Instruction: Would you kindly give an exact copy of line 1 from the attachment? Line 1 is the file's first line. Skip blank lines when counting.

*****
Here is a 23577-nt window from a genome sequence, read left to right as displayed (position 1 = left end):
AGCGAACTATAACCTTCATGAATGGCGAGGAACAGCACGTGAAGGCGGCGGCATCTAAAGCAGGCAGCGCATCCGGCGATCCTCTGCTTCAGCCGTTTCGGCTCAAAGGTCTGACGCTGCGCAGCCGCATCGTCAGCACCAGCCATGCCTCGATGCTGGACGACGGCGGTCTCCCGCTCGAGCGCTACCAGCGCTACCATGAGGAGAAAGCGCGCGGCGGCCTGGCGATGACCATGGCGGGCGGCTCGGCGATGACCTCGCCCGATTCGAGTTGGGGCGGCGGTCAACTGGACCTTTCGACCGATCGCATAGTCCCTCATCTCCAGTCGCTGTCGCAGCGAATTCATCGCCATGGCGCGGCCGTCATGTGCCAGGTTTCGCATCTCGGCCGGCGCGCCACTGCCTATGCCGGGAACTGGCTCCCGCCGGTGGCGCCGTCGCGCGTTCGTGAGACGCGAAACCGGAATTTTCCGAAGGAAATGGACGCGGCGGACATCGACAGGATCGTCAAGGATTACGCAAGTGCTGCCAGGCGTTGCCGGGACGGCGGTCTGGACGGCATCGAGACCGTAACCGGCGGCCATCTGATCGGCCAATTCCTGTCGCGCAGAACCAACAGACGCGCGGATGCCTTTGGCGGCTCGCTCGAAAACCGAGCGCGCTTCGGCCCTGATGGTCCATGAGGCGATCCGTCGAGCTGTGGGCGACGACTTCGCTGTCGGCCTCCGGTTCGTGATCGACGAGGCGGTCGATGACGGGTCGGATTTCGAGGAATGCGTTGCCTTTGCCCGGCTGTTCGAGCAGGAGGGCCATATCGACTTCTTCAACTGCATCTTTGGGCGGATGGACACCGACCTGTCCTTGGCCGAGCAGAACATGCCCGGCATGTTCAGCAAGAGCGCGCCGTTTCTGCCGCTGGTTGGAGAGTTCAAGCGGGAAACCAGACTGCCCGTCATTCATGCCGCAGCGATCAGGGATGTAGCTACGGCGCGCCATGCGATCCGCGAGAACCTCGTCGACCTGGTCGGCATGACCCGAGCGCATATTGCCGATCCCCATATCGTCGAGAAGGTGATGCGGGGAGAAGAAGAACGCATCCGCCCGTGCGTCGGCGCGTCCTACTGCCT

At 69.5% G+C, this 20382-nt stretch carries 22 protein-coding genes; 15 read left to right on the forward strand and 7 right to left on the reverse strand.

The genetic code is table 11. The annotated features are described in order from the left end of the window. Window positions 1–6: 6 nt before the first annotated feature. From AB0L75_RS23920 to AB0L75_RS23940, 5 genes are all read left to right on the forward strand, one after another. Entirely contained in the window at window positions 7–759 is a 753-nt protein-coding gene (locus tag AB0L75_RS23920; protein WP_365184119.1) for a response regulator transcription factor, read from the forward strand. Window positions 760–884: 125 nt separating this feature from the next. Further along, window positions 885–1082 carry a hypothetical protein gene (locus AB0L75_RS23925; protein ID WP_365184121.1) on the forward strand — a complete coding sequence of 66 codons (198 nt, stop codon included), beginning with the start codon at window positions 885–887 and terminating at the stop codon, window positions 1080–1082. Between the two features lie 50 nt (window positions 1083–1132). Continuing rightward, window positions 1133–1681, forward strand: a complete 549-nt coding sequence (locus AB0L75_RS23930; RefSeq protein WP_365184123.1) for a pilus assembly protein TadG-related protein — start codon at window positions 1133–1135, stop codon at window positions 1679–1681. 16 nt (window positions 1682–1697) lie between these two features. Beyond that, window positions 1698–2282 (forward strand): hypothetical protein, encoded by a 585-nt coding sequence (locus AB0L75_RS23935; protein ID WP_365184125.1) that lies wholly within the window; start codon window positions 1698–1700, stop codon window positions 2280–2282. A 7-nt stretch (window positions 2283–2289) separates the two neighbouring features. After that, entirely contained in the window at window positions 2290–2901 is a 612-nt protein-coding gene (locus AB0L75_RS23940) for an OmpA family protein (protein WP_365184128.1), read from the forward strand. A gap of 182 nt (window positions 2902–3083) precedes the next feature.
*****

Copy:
Here is a 23577-nt window from a genome sequence, read left to right as displayed (position 1 = left end):